A quarter of women surveyed traveled up to 278 miles. On top of that, women had to pay for things like gas, lodging, and childcare—thus placing a disproportionate burden on women from low-income households. HB2 also required women to have four medical consultations before obtaining medication-induced abortions (as opposed to surgical ones), which is especially hard for women who are already traveling long distances to get to the clinic. This resulted in fewer women being able to obtain the reproductive care they desired. "Anyone who cares about women and reproductive rights is horrified about what happened in Texas," Lauren Streicher, M.D., an associate professor of clinical obstetrics and gynecology at Northwestern University Feinberg School of Medicine, previously told SELF. "By having these kinds of obstacles and barriers, you’re not going to decrease the number of abortions, but you are going to increase the chance that women will have an abortion at a later time." This is hugely important, considering it increases the odds that women will experience health complications as a result.
Making abortion illegal doesn’t stop abortions from happening.
Before Roe v. Wade, many women were still having abortions — they were just illegal or self-induced. According to the Guttmacher Institute, estimates show that somewhere between 200,000 and 1.2 million illegal abortions were conducted in the 1950s and 1960s — and these procedures were incredibly dangerous. In 1930, abortion was listed as the official cause of death for nearly 2,700 women (accounting for 18 percent of the maternal deaths recorded that year). Women from low-income households were, once again, disproportionately affected. A study of New York City women in the 1960s found that 77 percent of low-income women who sought out an abortion attempted a self-induced procedure, and only 2 percent said a physician had been involved in any way. Thankfully, we've come a long way since then. Data from the Guttmacher Institute show the number of abortion-related hospital admissions and deaths dropped significantly after the Supreme Court upheld Roe v. Wade in 1973. Recent CDC abortion surveillance research shows that fewer than one woman dies in every 100,000 legal abortions carried out by a professional. But if Roe v. Wade is overturned, we risk returning to our somber past.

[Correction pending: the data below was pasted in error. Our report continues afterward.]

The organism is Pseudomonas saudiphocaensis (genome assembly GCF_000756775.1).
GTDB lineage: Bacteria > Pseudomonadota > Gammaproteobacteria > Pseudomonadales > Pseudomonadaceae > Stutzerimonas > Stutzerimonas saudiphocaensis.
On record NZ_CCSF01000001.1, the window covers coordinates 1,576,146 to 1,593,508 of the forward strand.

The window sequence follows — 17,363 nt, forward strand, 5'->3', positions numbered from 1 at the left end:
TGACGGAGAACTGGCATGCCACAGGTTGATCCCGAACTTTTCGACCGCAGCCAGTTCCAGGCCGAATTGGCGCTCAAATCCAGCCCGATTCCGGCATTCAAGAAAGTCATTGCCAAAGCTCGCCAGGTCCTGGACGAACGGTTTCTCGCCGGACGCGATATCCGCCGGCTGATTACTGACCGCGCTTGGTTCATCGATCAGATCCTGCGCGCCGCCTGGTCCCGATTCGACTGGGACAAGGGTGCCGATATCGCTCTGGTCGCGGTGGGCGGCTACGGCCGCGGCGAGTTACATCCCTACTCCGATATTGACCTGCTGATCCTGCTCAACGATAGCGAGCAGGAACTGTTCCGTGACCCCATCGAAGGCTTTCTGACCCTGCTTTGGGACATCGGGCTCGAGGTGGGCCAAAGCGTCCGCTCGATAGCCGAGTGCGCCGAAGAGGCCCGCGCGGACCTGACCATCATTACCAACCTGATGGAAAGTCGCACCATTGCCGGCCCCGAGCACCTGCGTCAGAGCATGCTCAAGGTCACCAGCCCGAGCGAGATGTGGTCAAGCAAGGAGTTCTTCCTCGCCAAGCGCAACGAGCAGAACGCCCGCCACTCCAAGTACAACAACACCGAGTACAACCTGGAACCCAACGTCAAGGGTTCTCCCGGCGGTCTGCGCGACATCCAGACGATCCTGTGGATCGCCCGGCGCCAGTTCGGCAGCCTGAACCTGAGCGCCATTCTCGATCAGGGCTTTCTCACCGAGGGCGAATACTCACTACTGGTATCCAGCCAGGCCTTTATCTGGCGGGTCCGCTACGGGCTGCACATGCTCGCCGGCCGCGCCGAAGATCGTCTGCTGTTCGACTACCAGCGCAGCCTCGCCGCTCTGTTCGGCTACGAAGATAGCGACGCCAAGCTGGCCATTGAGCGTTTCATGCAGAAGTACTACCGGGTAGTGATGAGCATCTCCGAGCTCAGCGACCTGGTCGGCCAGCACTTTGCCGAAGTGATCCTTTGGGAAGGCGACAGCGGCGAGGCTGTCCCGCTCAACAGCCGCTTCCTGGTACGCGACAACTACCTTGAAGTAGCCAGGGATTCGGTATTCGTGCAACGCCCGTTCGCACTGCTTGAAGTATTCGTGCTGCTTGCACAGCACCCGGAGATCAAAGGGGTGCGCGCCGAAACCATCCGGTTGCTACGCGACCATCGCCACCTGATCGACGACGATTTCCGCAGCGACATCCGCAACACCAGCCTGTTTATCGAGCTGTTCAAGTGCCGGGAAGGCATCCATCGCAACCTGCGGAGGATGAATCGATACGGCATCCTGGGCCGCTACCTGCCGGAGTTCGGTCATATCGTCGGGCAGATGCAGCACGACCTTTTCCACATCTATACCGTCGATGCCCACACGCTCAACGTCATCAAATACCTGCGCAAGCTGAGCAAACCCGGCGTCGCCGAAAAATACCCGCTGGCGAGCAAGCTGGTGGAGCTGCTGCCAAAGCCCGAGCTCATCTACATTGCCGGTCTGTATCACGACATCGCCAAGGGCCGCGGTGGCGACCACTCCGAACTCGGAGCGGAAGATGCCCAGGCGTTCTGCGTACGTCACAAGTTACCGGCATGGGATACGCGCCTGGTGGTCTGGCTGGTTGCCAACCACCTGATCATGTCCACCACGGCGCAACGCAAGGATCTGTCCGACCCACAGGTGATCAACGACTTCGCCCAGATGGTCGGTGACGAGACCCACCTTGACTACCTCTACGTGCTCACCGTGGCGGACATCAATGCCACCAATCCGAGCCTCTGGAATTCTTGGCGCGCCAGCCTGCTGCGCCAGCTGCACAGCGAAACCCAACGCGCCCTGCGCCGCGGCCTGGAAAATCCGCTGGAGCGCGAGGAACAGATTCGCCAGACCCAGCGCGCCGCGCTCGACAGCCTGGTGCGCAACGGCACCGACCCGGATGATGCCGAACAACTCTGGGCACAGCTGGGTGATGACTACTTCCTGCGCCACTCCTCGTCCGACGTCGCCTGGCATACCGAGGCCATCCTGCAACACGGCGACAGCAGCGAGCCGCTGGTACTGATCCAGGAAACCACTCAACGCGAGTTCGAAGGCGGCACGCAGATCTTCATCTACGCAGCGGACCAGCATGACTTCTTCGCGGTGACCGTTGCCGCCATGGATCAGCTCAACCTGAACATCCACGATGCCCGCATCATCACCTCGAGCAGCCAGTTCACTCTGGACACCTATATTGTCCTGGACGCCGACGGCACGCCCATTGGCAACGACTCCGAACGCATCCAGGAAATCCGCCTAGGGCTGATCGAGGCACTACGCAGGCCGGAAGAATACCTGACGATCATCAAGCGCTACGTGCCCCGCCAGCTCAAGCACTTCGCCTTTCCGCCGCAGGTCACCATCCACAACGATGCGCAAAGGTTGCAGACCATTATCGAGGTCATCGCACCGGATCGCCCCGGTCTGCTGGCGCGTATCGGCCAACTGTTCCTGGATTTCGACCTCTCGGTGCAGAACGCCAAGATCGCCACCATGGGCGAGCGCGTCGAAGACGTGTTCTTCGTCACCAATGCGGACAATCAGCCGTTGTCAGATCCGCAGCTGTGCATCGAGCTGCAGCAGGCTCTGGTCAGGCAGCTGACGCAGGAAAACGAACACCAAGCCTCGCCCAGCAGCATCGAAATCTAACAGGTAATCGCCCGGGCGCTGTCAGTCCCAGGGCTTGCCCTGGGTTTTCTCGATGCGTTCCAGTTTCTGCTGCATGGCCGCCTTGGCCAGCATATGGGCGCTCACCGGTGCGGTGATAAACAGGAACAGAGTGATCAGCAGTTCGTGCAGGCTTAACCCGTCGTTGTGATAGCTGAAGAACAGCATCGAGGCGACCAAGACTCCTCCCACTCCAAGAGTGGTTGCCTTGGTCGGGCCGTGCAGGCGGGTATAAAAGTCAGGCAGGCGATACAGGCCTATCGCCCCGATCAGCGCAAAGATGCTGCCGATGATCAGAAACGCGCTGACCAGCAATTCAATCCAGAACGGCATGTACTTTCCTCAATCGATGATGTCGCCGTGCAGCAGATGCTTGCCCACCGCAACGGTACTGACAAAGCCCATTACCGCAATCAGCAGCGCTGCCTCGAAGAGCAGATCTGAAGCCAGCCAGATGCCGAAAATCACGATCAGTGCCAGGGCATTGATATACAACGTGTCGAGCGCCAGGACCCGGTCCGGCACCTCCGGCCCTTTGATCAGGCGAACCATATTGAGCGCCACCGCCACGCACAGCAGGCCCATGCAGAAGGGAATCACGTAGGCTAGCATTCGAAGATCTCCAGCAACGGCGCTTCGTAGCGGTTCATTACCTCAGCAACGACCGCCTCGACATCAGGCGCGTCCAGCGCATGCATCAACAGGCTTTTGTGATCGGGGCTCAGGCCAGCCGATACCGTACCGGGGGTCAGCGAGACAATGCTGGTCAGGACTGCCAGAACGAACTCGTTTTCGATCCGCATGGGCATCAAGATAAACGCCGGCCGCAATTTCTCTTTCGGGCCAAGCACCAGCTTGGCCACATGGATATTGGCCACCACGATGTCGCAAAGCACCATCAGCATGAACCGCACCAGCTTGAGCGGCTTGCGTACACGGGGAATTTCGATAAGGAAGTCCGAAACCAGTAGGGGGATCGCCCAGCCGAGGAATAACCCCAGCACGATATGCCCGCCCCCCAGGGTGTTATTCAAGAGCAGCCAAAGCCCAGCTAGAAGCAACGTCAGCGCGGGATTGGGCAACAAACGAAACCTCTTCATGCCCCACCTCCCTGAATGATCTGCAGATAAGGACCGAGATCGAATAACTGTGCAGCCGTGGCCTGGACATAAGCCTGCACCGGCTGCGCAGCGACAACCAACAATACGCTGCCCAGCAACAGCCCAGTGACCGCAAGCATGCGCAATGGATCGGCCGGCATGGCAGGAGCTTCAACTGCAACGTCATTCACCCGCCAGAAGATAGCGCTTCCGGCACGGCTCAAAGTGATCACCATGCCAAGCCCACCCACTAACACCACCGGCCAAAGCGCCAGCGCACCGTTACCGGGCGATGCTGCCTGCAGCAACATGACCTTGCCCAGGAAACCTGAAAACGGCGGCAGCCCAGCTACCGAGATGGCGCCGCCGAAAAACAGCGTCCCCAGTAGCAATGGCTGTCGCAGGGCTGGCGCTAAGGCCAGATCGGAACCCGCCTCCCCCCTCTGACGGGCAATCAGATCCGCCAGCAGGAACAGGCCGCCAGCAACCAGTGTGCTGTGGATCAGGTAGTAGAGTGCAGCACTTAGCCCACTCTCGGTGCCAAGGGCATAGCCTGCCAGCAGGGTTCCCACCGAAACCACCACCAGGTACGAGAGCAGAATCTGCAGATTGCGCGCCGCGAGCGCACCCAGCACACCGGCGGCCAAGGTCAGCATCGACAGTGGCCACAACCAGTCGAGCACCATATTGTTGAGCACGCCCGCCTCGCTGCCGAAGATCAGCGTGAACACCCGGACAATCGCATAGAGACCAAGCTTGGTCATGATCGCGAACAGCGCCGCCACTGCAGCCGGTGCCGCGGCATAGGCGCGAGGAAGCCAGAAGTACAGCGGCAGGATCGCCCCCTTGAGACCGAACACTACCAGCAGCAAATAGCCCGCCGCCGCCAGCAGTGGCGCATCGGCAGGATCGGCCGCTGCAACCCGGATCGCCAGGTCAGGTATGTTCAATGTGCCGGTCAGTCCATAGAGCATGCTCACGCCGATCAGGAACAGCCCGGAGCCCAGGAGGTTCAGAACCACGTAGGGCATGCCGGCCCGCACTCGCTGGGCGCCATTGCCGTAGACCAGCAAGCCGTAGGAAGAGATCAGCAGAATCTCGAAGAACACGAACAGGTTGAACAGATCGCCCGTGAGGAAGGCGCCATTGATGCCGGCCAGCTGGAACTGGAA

Research released this January shows that in states where abortion access has been severely limited, Google searches for "how to have a miscarriage" and "how to self-abort" have been on the rise. "We’re back to the days before Roe vs. Wade," Streicher previously told SELF. "We know that before abortion was legal, it wasn’t that it didn’t happen — but people died as a result." The future of abortion access in this country isn’t just a political issue — it's a women’s health issue. Again, no decisions have been made. Trump won't take office until January 20, and there's no telling what statements he will or won't follow through on. Still, it's important to understand what reality might look like for women seeking safe, legal abortions if Roe v. Wade is overturned as promised — and the potentially dire consequences if they’re not able to get them.
More From SELF:
• I Had An Abortion At Age 14 And I Don't Regret It
• A Woman Died After A Hospital Allegedly Refused To Give Her An Emergency Abortion
• I'm An Ob/Gyn And A Trump Presidency Scares Me — Here's Why
• Abortion Was The Most-Googled Issue For Much Of Election Day 2016